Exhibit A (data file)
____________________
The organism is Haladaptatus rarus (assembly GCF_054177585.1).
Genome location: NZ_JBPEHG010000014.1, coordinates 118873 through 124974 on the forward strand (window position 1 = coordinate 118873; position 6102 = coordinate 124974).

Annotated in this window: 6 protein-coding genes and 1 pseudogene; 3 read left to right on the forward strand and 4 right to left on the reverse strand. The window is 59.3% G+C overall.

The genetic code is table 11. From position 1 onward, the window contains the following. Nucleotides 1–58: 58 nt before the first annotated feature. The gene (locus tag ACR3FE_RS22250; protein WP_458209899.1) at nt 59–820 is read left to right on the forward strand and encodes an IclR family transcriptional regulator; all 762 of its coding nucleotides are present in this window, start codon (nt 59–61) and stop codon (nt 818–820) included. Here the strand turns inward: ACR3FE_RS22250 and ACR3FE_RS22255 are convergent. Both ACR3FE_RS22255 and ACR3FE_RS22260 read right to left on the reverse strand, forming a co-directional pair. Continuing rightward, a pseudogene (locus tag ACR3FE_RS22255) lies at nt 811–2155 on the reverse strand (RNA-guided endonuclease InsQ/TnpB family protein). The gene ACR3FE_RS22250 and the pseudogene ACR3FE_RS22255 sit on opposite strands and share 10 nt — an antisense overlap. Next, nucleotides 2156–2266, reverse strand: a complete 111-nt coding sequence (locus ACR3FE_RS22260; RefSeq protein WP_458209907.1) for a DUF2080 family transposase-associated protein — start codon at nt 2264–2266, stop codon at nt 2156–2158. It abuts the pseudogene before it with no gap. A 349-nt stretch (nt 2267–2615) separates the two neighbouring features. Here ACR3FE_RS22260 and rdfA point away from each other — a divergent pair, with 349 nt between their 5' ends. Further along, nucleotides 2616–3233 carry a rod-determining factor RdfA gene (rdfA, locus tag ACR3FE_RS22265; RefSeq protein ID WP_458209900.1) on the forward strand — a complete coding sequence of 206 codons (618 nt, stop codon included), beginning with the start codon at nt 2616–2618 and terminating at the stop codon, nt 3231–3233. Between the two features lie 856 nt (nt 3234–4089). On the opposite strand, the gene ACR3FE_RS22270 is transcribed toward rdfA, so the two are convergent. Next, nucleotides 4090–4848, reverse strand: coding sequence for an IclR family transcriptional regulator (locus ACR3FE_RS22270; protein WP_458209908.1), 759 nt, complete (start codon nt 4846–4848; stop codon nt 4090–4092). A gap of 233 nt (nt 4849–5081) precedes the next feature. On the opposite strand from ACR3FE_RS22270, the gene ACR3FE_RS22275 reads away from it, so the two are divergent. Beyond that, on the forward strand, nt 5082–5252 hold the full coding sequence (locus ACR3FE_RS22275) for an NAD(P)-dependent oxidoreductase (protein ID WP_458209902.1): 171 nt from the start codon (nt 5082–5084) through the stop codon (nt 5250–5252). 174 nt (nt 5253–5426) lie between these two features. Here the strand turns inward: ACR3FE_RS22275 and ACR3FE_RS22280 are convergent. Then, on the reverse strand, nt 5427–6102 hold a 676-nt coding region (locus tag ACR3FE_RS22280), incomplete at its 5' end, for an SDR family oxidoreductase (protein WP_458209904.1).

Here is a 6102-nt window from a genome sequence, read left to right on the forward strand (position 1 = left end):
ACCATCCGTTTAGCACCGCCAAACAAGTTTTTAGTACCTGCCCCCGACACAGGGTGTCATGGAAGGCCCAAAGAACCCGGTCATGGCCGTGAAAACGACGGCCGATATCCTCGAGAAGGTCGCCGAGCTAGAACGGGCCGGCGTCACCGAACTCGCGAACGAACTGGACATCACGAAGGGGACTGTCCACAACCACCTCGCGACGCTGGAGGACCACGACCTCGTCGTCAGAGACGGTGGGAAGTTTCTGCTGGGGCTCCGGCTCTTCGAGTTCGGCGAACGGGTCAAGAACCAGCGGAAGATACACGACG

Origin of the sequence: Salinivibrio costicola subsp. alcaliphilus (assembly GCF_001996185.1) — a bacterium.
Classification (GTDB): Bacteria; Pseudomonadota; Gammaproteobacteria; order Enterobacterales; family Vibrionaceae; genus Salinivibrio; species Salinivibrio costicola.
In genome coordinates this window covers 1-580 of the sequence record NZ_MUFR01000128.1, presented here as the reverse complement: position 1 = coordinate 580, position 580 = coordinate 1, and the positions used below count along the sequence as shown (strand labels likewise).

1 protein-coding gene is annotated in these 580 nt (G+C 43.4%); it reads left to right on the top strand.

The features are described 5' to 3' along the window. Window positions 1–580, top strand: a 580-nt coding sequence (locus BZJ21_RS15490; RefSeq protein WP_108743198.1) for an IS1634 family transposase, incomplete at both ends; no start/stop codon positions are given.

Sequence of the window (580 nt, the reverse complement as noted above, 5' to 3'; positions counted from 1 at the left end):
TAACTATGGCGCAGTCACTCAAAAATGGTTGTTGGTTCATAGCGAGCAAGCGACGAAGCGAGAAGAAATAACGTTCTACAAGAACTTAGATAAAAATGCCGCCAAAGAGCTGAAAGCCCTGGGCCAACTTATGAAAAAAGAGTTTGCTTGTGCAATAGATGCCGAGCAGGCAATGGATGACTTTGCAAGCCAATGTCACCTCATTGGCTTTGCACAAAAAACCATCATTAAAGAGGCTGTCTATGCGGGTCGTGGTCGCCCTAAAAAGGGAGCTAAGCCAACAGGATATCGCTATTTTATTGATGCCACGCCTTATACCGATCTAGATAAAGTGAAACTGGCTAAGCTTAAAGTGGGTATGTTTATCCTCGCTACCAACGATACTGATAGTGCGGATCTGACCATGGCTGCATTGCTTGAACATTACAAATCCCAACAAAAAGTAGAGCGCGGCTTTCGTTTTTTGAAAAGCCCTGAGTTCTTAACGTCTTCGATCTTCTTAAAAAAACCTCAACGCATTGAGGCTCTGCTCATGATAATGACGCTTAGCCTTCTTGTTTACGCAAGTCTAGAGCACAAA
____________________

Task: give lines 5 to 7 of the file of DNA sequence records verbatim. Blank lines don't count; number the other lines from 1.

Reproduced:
Here is a 6102-nt window from a genome sequence, read left to right on the forward strand (position 1 = left end):
ACCATCCGTTTAGCACCGCCAAACAAGTTTTTAGTACCTGCCCCCGACACAGGGTGTCATGGAAGGCCCAAAGAACCCGGTCATGGCCGTGAAAACGACGGCCGATATCCTCGAGAAGGTCGCCGAGCTAGAACGGGCCGGCGTCACCGAACTCGCGAACGAACTGGACATCACGAAGGGGACTGTCCACAACCACCTCGCGACGCTGGAGGACCACGACCTCGTCGTCAGAGACGGTGGGAAGTTTCTGCTGGGGCTCCGGCTCTTCGAGTTCGGCGAACGGGTCAAGAACCAGCGGAAGATACACGACG

Origin of the sequence: Salinivibrio costicola subsp. alcaliphilus (assembly GCF_001996185.1) — a bacterium.